Let’s talk about how to find those top stocks that outperform the market like Wal-Mart did. Let’s start with how billionaire investor Warren Buffett finds them.
Buffett likes to talk about investing in companies that have an economic moat around them.
What does this mean? It means that he looks for a company that has a business model that is just about impervious to new competitors entering the market. Here are a few examples:
The moat could be a high barrier to entry, like phone and cable companies spending tens of billions setting up their voice and data networks. It is just too expensive today to try to become a major player in these markets.
It can be a toll road-type business like Visa or MasterCard, who take a tiny piece of millions of transactions each day.
It can be a brand that is widely known and trusted like Starbucks or Coke. It is very difficult for a new company to compete with them in their businesses.
It can be a company like Google who has taken over search by doing it better and faster than its competitors.
It can also be a company that is extremely well run and uses the latest technology to improve its business. Most retailers cannot compete with Wal-Mart, Home Depot, or Costco who have extremely well-honed supply chains that enable them to offer the lowest prices.
Buffett’s own stock, Berkshire Hathaway, is an economic moat stock. As well as owning stocks like Coke and American Express for many years, Berkshire Hathaway owns a diverse assortment of companies outright, including leaders like Geico Insurance, See’s Candies, and Burlington Northern Railroads.
An investment in Berkshire over the years would have made you very wealthy. In 1980, ten shares would have cost you $3,400. Today those 10 shares are worth over $226,000 a share, for a total value of $2.26 million!
For a company to become a powerhouse in business, it must provide a popular product or service, or a better product or service than its competitors. Think about Amazon, Unilever, Jarden, Kimberly-Clarke, UPS, Fedex, Google, Proctor & Gamble, or Hershey’s. They lead the field in their respective businesses.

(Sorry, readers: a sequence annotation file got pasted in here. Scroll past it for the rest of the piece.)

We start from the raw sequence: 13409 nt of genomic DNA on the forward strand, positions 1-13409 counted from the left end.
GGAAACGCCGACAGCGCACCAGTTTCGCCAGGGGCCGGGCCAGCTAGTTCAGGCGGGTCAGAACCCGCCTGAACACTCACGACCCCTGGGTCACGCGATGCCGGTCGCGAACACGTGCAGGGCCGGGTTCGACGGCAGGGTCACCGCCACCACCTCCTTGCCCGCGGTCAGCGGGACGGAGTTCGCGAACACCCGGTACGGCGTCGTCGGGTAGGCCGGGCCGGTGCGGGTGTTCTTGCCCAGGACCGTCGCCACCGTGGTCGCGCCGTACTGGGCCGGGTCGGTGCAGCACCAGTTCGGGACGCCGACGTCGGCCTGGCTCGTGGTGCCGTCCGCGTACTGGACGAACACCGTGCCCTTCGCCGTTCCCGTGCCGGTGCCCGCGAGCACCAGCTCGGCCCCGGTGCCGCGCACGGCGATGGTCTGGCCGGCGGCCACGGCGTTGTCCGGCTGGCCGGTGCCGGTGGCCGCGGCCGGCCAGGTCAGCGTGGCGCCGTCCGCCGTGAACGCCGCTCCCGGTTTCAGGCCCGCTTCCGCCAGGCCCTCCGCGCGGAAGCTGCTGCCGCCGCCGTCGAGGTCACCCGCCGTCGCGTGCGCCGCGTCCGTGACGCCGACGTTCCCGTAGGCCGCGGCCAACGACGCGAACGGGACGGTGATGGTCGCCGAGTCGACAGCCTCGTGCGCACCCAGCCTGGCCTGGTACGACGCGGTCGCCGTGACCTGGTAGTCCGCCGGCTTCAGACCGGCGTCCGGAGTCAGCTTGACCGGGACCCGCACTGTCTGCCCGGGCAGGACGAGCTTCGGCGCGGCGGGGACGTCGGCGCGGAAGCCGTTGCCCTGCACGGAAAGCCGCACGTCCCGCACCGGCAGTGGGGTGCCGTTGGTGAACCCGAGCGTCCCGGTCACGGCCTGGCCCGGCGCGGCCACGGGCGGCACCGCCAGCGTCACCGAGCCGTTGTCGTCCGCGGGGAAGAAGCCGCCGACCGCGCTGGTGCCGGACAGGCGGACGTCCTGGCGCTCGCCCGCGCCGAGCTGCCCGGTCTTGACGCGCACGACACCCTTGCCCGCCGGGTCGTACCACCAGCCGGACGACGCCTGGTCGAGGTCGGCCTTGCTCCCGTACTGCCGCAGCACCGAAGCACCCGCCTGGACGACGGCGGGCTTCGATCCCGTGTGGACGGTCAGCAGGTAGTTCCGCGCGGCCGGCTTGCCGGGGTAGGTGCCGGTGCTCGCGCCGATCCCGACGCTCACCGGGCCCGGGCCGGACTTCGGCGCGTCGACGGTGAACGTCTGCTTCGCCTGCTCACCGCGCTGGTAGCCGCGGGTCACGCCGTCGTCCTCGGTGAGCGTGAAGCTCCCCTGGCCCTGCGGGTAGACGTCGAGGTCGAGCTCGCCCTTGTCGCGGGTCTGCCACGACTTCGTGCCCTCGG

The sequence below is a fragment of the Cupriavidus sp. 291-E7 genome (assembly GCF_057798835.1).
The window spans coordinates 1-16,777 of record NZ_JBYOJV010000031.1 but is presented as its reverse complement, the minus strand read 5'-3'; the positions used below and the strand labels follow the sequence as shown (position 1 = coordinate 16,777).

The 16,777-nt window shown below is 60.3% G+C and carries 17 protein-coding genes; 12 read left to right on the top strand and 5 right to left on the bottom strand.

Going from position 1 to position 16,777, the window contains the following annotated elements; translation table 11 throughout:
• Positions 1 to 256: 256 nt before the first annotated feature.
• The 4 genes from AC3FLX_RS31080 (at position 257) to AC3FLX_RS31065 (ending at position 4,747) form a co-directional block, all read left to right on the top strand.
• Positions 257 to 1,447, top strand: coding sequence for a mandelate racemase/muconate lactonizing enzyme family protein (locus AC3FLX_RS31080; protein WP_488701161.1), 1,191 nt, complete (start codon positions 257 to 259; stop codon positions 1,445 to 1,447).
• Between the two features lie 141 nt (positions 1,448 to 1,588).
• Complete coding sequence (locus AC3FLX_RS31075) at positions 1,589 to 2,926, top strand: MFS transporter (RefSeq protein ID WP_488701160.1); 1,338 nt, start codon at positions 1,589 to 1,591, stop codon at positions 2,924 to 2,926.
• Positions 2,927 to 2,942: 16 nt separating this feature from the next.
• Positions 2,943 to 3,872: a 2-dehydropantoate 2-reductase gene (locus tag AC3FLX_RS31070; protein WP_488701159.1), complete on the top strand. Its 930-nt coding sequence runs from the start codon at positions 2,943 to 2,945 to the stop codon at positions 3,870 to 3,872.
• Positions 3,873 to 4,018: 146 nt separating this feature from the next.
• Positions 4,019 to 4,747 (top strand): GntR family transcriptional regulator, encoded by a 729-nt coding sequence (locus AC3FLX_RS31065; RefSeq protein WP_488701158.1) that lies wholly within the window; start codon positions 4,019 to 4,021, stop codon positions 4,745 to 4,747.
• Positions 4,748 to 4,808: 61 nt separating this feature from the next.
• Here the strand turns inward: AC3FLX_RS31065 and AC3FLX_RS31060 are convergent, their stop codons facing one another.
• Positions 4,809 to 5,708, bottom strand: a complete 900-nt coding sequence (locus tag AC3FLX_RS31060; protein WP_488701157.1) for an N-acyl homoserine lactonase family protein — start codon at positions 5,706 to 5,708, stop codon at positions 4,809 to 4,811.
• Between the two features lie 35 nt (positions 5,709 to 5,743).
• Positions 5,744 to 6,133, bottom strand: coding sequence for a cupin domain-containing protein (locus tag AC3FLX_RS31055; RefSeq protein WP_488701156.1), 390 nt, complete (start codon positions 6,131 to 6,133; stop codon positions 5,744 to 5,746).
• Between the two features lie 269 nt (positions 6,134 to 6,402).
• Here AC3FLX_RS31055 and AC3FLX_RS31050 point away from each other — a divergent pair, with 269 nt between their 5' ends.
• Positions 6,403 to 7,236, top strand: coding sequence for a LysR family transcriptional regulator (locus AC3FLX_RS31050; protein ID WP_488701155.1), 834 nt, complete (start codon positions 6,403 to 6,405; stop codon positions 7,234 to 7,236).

A good place to start to finding leading companies is with the 30 companies in the Dow Jones Industrial Index. This index contains 30 powerhouse companies in a variety of fields. Just know that many of these companies have already made huge moves over the years.
Even better, you can start to look for companies that are not yet household names, but are bubbling under the radar. Start to look for products and services that are just becoming well known to the masses.
A great example is Apple back in 2004 when the iPod and iTunes became popular. They were just starting their tremendous growth back then. Apple followed up with the iPhone and iPad, and its stock rose dramatically for the next 8 years.
Think of companies like Facebook, Twitter, or Zillow. They are all young companies, and although their stocks have already made big moves in recent years, these moves may just be the beginning.
Think of new companies with popular products or services like Dropbox, Fitbit, Jawbone, and Pinterest. These companies are not yet public companies, so keep an eye out for them to announce an IPO.
Look for companies that are becoming well known in new and growing areas like the Internet, data security, biotech, solar, and nanotechnology, 3D printing, social media, etc.
Many of these future big winners will provide products and services behind the scenes. An example would be Intel providing the computer chips inside computers and tablets, or Akamai who powers the content delivery networks for Internet sites. Software providers, cloud computing companies, “big data” analytics companies like Splunk or Tableau Software, companies providing parts like gyroscopes in smartphones, and more are worth looking for.
So now, as you go about your daily routine, make a mental note when something new and different seems to be emerging with a company, product, or service. Check out the company’s website and if public, its stock chart and fundamental info.
You are looking for companies that are:
These three things are almost always present before a company’s stock takes off on its big moves.
The next Wal-Mart, Google, Berkshire Hathaway, or Apple is out there. Will you find it?
For a fast-track way to finding the next new long-term stock winners, please check out my Ultimate Stock Investing System. You’ll learn how to invest both in dividend stocks and growth stocks so you can maximize your investing returns over the long term.
You can check it out here:
Learn the secrets the wealthy use to become wealthy in this FREE eBook. It’s a must for anyone who wants to become financially successful!